Article category: Home Care, Senior Care, Eldercare, In-Home Care, Caregivers.

Home Care Tip — For Many Seniors, ’Tis The Season To Escape To Warmer Climates, and For Burglars To Hit a Jackpot

During the colder months, many seniors choose to get away for a few days or weeks to warmer climates. When they do, it is important to make arrangements to protect their home, so, upon their return, they are not surprised that they have become victims of a burglary.

Many Seniors Are Old School

Many seniors are old school and they remain subscribers to old school paper newspapers, which are often delivered to their homes. We all are subscribers to junk mail, flyers, circulars, coupon booklets, etc, etc, etc.

If your aging loved ones live in a single family home in a residential community, a lot of that mail — wanted and unwanted — ends up on their door knob, front porch, driveway, mail box, or simply front yard.

Tell-Tale Signs That Seniors Are Not Home

Unfortunately, when all that mail is just left there for few days, and it accumulates, this is a first and loud tell-tale sign that the homeowner is not home. Here is a list of major signs that burglars are looking for:

    • Full mailbox,
    • Porch full of newspapers, flyers, etc.,
    • Uncleared driveway after the snowfall,
    • No cars in the driveway — or car left in the driveway in the same spot for days,
    • No lights in the house,
    • Telephone answering system that is full and does not accept new messages,
    • Telephone answering system with a greeting: “We are out of town until…”,
    • Social media posts from you — or your family members — which indicate that homeowner is out of town,

    What Can We Do?

    There is plenty that can be done to deter burglars from considering to break into your aging loved ones’ home. Here is a list that is as complete as we could research and compile for you:

      • Place your mail on-hold with USPS,
      • Place newspaper delivery on hold,
      • Ask a family member or a neighbor to pick up mail and newspapers daily (and offer to return the favor when they vacation),
      • Leave home lights on — if possible use light timer in 2-3 different parts of the home at different times and on different days,
      • Arrange to clear the driveway after a snowfall,
      • Leave a car in the driveway. Arrange to have it re-parked from one side of the driveway to another,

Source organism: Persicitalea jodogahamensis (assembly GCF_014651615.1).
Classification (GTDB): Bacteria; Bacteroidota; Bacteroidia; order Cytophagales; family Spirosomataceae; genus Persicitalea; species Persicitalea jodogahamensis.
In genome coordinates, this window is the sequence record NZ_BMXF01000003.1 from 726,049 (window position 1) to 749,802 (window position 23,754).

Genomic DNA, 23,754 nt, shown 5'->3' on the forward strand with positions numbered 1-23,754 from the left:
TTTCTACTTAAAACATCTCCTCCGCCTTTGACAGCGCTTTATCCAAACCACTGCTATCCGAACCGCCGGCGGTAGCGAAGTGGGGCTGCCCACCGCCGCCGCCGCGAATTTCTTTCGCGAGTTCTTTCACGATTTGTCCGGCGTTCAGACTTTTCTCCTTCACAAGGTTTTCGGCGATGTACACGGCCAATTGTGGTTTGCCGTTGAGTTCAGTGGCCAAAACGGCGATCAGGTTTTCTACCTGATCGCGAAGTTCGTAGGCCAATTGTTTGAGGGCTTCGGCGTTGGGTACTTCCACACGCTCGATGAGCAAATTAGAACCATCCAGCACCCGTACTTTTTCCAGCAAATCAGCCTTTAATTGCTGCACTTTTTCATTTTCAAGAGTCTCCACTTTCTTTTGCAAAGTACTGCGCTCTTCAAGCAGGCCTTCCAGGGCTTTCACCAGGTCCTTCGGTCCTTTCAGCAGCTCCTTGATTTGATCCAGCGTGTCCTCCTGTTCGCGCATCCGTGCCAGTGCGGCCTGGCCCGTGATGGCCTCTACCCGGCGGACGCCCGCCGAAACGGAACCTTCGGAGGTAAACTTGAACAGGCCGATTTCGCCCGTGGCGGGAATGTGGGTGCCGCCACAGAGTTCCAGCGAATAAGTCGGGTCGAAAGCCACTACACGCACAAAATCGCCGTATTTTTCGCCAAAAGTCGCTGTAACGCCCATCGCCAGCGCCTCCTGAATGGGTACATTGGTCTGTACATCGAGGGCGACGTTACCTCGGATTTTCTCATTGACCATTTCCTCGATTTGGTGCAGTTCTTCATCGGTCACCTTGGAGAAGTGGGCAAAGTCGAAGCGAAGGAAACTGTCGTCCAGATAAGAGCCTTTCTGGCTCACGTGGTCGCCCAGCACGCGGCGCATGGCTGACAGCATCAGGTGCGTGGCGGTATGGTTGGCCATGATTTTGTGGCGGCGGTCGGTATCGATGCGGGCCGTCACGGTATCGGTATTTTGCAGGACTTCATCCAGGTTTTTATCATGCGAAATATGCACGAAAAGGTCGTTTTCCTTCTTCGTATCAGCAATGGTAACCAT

• Do have an answering machine on. Many burglars call to see if anyone is answering calls. They also know that many calls are screened. If they ring and nobody — even an answering machine — answers the call, they know that the home is empty,
      • Do not leave “I am out of town…” as your greeting message,
      • Make sure that the answering machine is not full, as that would indicate that nobody is at home. Arrange for someone to listen to and delete unwanted messages to assure the system is not full,
      • If possible, have phone calls be forwarded to your cell phone number,
      • Do not leave “We are enjoying Florida” posts on social media, etc.,
      • Ask family members and friends to refrain from leaving similar posts that would indicate that your aging loved one are out of town. Many burglars are tech savvy and seek out such posts.

      Of course, installing an alarm system and placing yard signs may be a good idea, but installing an alarm without addressing the herein-above mentioned items may be entirely insufficient. After all, there are plenty of examples of homes with an alarm system that have been easily broken into. Lastly, hiring a house sitter, or asking a caregiver to house sit and complete some cleaning projects may be the safest option.

      We hope that after reading this article, sharing and discussing it with your aging loved ones, you will help Mom and Dad implement some of strategies. After all, for many seniors ’tis the season to escape to warmer climates, but after implementing those strategies, they will be able to do so with a peace of mind. 

      Do you have a home protection tip that you could share with us? Email us today.

      With ❤︎ for the Elderly…

      Article topic: Home Care, Senior Care, Eldercare, In-Home Care, Caregivers.

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      I cannot say enough about Sylvia and Embracing Change Home Care. The kind, compassionate care that was shown to my parents for several weeks by Sylvia and Paula was second to none. Sylvia even visited my dad in the hospital when he was there for a brief stay.

      The decision to bring a caregiver into my parent’s home was not an easy one, and was met with much reluctance on their part. However, they were soon won over by the wonderful care they received.

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